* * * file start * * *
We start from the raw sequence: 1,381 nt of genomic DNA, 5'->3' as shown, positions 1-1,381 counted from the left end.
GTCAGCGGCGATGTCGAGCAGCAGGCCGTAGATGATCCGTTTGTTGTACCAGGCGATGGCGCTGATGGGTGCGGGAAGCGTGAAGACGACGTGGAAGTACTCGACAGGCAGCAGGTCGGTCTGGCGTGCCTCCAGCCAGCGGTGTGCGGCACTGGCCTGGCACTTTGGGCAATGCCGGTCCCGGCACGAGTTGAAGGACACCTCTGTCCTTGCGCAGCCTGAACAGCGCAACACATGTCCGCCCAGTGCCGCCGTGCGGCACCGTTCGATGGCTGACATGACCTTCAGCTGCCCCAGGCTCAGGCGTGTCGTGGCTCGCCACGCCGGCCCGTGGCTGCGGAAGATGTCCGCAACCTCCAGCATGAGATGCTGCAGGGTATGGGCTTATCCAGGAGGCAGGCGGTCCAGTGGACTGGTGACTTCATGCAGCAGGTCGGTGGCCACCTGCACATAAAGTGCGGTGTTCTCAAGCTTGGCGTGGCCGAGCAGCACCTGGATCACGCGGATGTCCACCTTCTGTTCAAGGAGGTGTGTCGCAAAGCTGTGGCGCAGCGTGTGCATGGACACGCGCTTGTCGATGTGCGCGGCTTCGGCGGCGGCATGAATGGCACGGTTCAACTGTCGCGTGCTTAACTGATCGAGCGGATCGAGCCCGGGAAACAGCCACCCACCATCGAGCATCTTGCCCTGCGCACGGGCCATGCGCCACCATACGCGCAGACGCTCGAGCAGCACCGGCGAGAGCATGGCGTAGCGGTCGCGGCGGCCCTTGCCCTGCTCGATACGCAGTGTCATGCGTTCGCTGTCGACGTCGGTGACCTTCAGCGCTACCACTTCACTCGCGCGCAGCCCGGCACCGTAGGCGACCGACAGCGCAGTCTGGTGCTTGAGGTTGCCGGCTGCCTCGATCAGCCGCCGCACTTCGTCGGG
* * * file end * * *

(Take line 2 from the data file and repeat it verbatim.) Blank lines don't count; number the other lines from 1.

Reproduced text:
GTCAGCGGCGATGTCGAGCAGCAGGCCGTAGATGATCCGTTTGTTGTACCAGGCGATGGCGCTGATGGGTGCGGGAAGCGTGAAGACGACGTGGAAGTACTCGACAGGCAGCAGGTCGGTCTGGCGTGCCTCCAGCCAGCGGTGTGCGGCACTGGCCTGGCACTTTGGGCAATGCCGGTCCCGGCACGAGTTGAAGGACACCTCTGTCCTTGCGCAGCCTGAACAGCGCAACACATGTCCGCCCAGTGCCGCCGTGCGGCACCGTTCGATGGCTGACATGACCTTCAGCTGCCCCAGGCTCAGGCGTGTCGTGGCTCGCCACGCCGGCCCGTGGCTGCGGAAGATGTCCGCAACCTCCAGCATGAGATGCTGCAGGGTATGGGCTTATCCAGGAGGCAGGCGGTCCAGTGGACTGGTGACTTCATGCAGCAGGTCGGTGGCCACCTGCACATAAAGTGCGGTGTTCTCAAGCTTGGCGTGGCCGAGCAGCACCTGGATCACGCGGATGTCCACCTTCTGTTCAAGGAGGTGTGTCGCAAAGCTGTGGCGCAGCGTGTGCATGGACACGCGCTTGTCGATGTGCGCGGCTTCGGCGGCGGCATGAATGGCACGGTTCAACTGTCGCGTGCTTAACTGATCGAGCGGATCGAGCCCGGGAAACAGCCACCCACCATCGAGCATCTTGCCCTGCGCACGGGCCATGCGCCACCATACGCGCAGACGCTCGAGCAGCACCGGCGAGAGCATGGCGTAGCGGTCGCGGCGGCCCTTGCCCTGCTCGATACGCAGTGTCATGCGTTCGCTGTCGACGTCGGTGACCTTCAGCGCTACCACTTCACTCGCGCGCAGCCCGGCACCGTAGGCGACCGACAGCGCAGTCTGGTGCTTGAGGTTGCCGGCTGCCTCGATCAGCCGCCGCACTTCGTCGGG